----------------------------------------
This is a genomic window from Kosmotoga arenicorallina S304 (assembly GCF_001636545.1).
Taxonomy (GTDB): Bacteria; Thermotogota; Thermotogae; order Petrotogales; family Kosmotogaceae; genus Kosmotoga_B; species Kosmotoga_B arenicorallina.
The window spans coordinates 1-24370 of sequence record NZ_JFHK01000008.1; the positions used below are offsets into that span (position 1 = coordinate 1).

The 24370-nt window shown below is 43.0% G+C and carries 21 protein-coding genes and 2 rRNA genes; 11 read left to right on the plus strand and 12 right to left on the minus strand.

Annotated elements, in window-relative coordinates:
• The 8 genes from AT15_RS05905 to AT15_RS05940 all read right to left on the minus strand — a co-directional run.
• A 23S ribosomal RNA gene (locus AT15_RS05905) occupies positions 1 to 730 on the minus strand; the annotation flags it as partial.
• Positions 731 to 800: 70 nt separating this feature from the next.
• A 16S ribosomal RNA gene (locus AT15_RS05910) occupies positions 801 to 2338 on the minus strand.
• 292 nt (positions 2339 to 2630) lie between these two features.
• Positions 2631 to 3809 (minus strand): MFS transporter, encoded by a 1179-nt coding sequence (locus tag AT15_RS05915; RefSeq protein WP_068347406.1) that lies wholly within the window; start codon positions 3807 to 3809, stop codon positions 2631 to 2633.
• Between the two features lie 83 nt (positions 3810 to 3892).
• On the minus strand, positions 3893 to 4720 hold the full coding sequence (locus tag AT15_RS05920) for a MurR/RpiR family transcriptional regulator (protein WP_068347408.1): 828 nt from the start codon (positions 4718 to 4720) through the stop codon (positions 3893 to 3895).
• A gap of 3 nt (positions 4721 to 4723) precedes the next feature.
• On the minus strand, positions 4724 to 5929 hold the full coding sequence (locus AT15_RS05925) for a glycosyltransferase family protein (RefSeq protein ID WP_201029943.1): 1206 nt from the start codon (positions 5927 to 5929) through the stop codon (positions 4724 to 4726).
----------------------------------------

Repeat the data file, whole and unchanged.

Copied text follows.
This is a genomic window from Kosmotoga arenicorallina S304 (assembly GCF_001636545.1).
Taxonomy (GTDB): Bacteria; Thermotogota; Thermotogae; order Petrotogales; family Kosmotogaceae; genus Kosmotoga_B; species Kosmotoga_B arenicorallina.
The window spans coordinates 1-24370 of sequence record NZ_JFHK01000008.1; the positions used below are offsets into that span (position 1 = coordinate 1).

The 24370-nt window shown below is 43.0% G+C and carries 21 protein-coding genes and 2 rRNA genes; 11 read left to right on the plus strand and 12 right to left on the minus strand.

Annotated elements, in window-relative coordinates:
• The 8 genes from AT15_RS05905 to AT15_RS05940 all read right to left on the minus strand — a co-directional run.
• A 23S ribosomal RNA gene (locus AT15_RS05905) occupies positions 1 to 730 on the minus strand; the annotation flags it as partial.
• Positions 731 to 800: 70 nt separating this feature from the next.
• A 16S ribosomal RNA gene (locus AT15_RS05910) occupies positions 801 to 2338 on the minus strand.
• 292 nt (positions 2339 to 2630) lie between these two features.
• Positions 2631 to 3809 (minus strand): MFS transporter, encoded by a 1179-nt coding sequence (locus tag AT15_RS05915; RefSeq protein WP_068347406.1) that lies wholly within the window; start codon positions 3807 to 3809, stop codon positions 2631 to 2633.
• Between the two features lie 83 nt (positions 3810 to 3892).
• On the minus strand, positions 3893 to 4720 hold the full coding sequence (locus tag AT15_RS05920) for a MurR/RpiR family transcriptional regulator (protein WP_068347408.1): 828 nt from the start codon (positions 4718 to 4720) through the stop codon (positions 3893 to 3895).
• A gap of 3 nt (positions 4721 to 4723) precedes the next feature.
• On the minus strand, positions 4724 to 5929 hold the full coding sequence (locus AT15_RS05925) for a glycosyltransferase family protein (RefSeq protein ID WP_201029943.1): 1206 nt from the start codon (positions 5927 to 5929) through the stop codon (positions 4724 to 4726).